January 13th 2021

MCI-VheP Joint Webinars on “COVID-19: New Norms and Learnings”

The Nonprofit, Social & Health Care Management department in cooperation with our partners and friends at the Value in Health Economics and Policy research group (VheP) hosted an MCI Webinar series.

The series is based on the COVID-19 special issue of the Health Policy and Technology scientific journal. Three insightful webinars were conducted between October and December 2020 by seasoned academics, scholars, practitioners and experts on COVID-19. The webinars covered different COVID-19 policy interventions, policy categorization, and future outlooks in more than 20 countries in 6 continents. Details and recordings are provided below (English-language).

We would like to thank our esteemed presenters, panel members, attendees, and our friends at the VheP research group for their contribution to this successful and informative series.


MCI-VheP Webinar 1: The impact of policy and technology on health, health care systems, and the economy: The case of COVID-19.

Please find the recording here.

Intro: The rapid response to the health crisis created by the SARS-CoV-2 pandemic has been on a scale not previously seen. Some nations responded to the pandemic by restricting the movement of citizens and closing the borders to non-citizens. While others focused their efforts on their health systems and less severe behavioral changes. Despite a global reaction to the pandemic, the health policies and technological responses has varied. However, within the policy responses there is an identifiable target for each of the initiatives – to mitigate and contain the spread, health prevention and care, alleviation of the economic impacts and health specific targets of testing, tracing and treating using technology. Such interventions have been motivated by differences in health systems, pandemic plans and the available technology, as well as by the political leadership and legislative controls. The effects of these targeted policies have been wide-ranging, with impacts observed not only on the epidemiology data of COVID-19, but related to changes in the judicial courts, mental health effects and the economic value of virus testing. This webinar explores the health policy and technology targets of COVID-19 responses, and the effects or changes that have occurred as a result.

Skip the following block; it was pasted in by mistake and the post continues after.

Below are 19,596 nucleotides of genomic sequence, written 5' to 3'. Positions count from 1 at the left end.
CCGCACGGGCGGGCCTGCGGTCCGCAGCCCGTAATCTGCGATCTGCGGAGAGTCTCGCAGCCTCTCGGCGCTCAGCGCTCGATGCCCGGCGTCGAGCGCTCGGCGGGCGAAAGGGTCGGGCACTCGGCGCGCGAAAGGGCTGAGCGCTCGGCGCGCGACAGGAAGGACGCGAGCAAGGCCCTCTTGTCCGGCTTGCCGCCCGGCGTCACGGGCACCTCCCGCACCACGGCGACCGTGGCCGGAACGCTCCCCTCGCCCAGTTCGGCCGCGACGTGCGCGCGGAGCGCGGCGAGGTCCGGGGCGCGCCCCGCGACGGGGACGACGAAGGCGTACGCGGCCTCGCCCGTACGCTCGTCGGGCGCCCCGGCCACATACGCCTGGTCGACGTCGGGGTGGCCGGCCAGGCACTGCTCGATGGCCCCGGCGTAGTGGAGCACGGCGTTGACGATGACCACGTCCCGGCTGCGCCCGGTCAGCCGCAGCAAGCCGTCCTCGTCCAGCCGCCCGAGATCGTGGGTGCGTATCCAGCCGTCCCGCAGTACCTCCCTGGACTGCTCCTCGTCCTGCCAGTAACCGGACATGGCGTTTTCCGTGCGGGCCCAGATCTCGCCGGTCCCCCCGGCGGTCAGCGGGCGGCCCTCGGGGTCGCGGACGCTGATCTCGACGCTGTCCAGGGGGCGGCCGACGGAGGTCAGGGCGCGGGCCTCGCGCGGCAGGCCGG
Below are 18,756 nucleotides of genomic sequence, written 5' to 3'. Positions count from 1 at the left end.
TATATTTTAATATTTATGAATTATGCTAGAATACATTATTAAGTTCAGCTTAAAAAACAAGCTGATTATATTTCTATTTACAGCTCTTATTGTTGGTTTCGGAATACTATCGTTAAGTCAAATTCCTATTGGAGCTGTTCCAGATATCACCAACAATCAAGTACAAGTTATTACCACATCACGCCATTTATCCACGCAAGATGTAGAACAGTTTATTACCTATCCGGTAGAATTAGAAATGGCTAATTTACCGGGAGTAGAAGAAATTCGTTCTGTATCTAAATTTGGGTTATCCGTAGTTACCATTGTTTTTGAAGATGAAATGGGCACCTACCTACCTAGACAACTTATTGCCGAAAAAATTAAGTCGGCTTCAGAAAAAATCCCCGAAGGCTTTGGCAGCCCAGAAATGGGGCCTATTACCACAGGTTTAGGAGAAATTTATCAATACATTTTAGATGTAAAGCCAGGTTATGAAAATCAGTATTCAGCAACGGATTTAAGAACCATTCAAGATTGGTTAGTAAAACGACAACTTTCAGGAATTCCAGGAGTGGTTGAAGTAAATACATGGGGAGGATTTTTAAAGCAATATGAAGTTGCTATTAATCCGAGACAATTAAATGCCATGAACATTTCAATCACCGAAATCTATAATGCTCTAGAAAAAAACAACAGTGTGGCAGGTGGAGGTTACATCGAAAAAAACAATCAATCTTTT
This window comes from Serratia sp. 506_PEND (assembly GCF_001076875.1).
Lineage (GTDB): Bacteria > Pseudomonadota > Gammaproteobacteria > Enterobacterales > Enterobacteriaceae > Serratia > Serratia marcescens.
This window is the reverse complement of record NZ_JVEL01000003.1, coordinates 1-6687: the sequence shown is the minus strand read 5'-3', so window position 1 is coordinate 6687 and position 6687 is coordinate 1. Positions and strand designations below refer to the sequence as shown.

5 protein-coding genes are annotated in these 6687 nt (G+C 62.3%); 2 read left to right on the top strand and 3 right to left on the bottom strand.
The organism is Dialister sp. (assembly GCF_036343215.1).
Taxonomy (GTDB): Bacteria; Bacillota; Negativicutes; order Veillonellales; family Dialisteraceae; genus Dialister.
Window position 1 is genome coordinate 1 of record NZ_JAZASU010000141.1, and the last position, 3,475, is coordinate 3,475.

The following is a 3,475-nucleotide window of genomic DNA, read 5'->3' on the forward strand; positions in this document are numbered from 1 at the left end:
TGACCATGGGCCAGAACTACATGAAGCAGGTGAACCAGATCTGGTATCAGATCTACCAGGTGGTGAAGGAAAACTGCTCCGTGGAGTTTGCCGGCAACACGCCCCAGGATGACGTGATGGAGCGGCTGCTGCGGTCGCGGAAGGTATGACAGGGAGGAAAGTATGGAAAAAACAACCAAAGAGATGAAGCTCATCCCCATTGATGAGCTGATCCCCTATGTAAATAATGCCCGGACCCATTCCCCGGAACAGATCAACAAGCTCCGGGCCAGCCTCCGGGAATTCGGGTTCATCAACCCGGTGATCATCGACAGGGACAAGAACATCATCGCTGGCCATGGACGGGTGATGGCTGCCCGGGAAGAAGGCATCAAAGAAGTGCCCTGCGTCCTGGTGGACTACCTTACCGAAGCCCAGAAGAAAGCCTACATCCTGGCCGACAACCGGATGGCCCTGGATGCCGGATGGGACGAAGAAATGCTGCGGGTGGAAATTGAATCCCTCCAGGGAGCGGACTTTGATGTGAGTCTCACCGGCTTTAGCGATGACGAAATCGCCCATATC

• Chair:Francesco Paolucci, University of Newcastle, Australia
  • Presenters:Doowon Lee, University of Newcastle, Australia and Naomi Moy. University of Bologna, Italy
  • Panel:
    • Craig Dalton,University of Newcastle, Australia
    • Bin Li,University of Newcastle, Australia
    • Jonathan Tritter , Aston University, United Kingdom
    • Mattias Kyhlstedt, Managing Director, HealthCare Outcomes Institute, Sweden


MCI-VheP Webinar 2: Health policy and technology responses in the making: COVID-19 lessons from Europe, North America, and Australia.

Please find the recording here.